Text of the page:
One of the services unveiled by ESRI at the 2000 User Conference held in San Diego, California was the Geography Network. Debuting June 24th, the site was officially announced during the plenary session the following Monday, marking the opening of the weeklong GIS conference. Earl Nordstrand, Product Manager explains the purpose of the Geography Network as “A collaborative and multi-participant system for publishing, sharing and using digital geographic information on the Internet.” The Geography Network is intended to be a global platform for using and sharing other’s data. This web site serves as a portal to not only access and download data located worldwide, but will also serve as a forum for viewing data, creating simple maps, browse static maps. Some data providers will also make available advanced services such as geocoding, querying and other geoprocesses.
The Geography Network serves data built with ArcIMS and SDE technology on remote servers. The street map of the Netherlands you can view is actually being served from Rotterdam. The primary component of the Geography Network is an interconnected network of individual agencies hosting data and geoprocessing services. The secondary component of the Geography Network will to serve as an Internet marketplace to search for, order and download data and GeoServices. Lastly, ESRI envisions the Geography Network as a content outlet, a common place for users and providers of data and geo-solutions to come together. Currently, the Geography Network offers a discussion forum and a map exchange center.
Using the Geography Network
The main feature of the Geography Network is invoked by clicking the “Geography Network Explorer” link on the home page. This launches a second window where the user can either browse through the available datasets or search by a variety of methods. There is an interactive map to narrow to search down geographically or you can type in the place you are interested in finding data and map services for. You can then search for specific type of data or have all data source for your selected region selected. The data is then viewable through a basic mapping applet. You can pan, zoom and print out maps from this window. In some cases the data is also available for immediate downloaded and is indicated by the icon.
GeoServices are advanced processes that take the availability of data one step further. The most common GeoService most users are familiar with is the geocoding service. By inputing a street address, the user will receive a map back of the location and its general vicinity. The Geography Network has other GeoServices on offer including flood risk assessment. For a fee, the service geocodes an inputted address, creates a 300 foot buffer zone around the address and delivers back a map showing all flood zones in the designated area. The ESRI World Gazetteer GeoService enables users to input a place name and receive a ranked candidate list of place names and associated coordinates.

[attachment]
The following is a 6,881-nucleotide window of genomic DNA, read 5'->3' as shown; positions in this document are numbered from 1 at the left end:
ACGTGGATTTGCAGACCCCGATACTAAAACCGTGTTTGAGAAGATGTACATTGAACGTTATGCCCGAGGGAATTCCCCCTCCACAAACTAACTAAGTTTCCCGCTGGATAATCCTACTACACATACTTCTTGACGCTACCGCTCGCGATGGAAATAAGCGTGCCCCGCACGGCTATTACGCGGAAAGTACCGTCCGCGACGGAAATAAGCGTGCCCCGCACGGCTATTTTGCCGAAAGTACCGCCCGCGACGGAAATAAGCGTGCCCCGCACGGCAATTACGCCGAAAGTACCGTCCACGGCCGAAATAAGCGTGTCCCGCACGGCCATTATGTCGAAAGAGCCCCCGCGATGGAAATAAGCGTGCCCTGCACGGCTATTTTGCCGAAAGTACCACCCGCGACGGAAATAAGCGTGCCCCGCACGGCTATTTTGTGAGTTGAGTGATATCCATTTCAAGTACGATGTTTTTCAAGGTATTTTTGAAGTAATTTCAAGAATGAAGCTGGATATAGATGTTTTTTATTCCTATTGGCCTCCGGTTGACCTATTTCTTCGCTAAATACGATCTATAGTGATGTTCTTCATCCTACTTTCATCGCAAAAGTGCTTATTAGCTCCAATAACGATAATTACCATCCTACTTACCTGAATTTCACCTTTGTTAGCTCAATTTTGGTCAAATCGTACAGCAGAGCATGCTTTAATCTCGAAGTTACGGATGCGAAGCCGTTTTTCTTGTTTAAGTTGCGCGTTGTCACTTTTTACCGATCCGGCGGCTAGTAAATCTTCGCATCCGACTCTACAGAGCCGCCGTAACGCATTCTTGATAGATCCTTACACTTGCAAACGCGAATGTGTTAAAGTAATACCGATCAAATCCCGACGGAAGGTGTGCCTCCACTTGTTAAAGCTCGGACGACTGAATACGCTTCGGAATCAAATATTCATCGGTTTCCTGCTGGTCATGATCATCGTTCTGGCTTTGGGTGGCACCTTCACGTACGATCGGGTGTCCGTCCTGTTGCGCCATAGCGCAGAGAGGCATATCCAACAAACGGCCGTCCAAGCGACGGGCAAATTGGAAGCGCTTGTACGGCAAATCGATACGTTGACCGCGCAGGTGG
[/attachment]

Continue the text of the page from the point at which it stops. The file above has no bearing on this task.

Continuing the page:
The Geography Network is still in its infancy. Over time and with the involvement of its users, ESRI hopes that this web site will result in an increased use of previously isolated public datasets, as well as a forum where the power of GIS analysis can be utilized online.
As the Geography Network evolves, more interconnectivity is envisioned. The release of ArcInfo 8.1 will provide a Geography Network tie-in that allows the user real-time access to selected datasets straight into ArcInfo. In addition, the advancement of wireless field technology will also allow the access of data from the Geography Network on handheld field units.
More features from the 2000 ESRI User Conference:
While initiatives like the Geography Network and the advent of mobile GIS applications will garner significant attention from the ESRI user community, the most immediate impact for users is the unification of the ESRI product line, called ArcGIS.
Realizing the Benefits of an N-Tiered Enterprise GIS
This year’s ESRI User Conference is an especially significant event in the history of the GIS industry because of several concurrent developments in technology. One of these, the advent of the N-tiered enterprise GIS, is discussed in this article.
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